HATTIESBURG, MS (WDAM) - About two dozen World War Two veterans were honored for their service to the country Thursday as part of a grand re-opening ceremony for the African-American Military History Museum.
That historic, 70-year-old building was heavily damaged in the Feb. 10, 2013 tornado, but it has been fully restored.
During the event, each veteran was presented a certificate and a few of them spoke about their experiences during the war.
"We certainly appreciate the appreciation, thinking about us," said Mitchel Gamblin, a World War Two army medical corps veteran from Jefferson Davis County. "And it certainly was a blessing and a privilege to serve on the behalf of our country," he said.
"I will cherish this (certificate)," said Elbert Hopkins, another army veteran who received the Military Order of the Purple Heart for wounds he got in the war. "You know, I'm getting up in age and these things will be a memory for my children," he said.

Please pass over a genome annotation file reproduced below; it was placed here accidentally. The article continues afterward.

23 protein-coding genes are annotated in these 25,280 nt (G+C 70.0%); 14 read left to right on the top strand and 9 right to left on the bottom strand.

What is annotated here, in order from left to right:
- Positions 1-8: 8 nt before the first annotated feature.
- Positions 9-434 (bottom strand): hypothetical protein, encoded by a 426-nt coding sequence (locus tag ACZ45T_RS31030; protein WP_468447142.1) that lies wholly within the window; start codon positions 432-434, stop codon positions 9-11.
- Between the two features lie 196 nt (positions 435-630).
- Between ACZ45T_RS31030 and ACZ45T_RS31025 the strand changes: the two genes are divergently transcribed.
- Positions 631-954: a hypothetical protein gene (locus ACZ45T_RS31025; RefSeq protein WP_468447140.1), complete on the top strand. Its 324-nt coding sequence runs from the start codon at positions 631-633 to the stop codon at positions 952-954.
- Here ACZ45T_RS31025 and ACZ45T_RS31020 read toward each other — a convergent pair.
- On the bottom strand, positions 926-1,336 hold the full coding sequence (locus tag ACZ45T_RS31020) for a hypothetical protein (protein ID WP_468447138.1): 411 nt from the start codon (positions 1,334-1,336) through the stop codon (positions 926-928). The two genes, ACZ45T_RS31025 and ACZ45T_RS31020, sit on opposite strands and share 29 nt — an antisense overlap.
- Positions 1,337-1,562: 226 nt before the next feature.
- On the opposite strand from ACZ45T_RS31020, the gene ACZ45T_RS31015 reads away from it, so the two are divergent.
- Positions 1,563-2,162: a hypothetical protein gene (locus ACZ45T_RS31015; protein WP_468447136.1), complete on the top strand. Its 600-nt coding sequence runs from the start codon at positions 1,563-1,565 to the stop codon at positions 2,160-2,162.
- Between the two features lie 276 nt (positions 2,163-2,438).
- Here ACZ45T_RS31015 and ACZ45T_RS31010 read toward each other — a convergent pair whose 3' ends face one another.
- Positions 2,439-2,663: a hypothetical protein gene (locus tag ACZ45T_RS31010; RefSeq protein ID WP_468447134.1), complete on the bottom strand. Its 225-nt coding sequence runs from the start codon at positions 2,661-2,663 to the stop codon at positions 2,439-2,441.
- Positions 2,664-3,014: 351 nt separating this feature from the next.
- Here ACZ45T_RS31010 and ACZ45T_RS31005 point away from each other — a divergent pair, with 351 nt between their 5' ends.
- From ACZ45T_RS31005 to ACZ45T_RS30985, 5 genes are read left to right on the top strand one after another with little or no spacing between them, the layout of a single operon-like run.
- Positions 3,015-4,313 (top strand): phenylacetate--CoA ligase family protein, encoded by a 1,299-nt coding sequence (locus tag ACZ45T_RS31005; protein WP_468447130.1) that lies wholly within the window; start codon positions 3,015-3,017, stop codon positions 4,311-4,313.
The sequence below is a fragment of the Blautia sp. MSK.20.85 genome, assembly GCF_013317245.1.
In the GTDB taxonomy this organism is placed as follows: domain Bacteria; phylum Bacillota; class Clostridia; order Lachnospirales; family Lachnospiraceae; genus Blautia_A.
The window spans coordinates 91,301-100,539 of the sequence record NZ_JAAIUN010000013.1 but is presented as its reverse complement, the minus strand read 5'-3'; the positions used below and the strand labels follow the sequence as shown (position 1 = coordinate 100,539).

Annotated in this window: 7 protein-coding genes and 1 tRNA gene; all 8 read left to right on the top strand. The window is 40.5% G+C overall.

"Us being closed a year really, really makes me appreciate having people in the museum, because it really brings this building to life," said Latoya Norman, museum manager for the Hattiesburg Convention Commission. "And to be able to honor World War Two veterans, the reason this USO was built, is really, really meaningful to us here at the museum," she said.
The museum was originally a USO facility for black soldiers stationed at Camp Shelby during World War Two. It opened as the African-American Military History Museum in 2009.
Thursday's ceremony was also the kick-off for a number of Black History Month events sponsored by the museum that will take place in the coming weeks.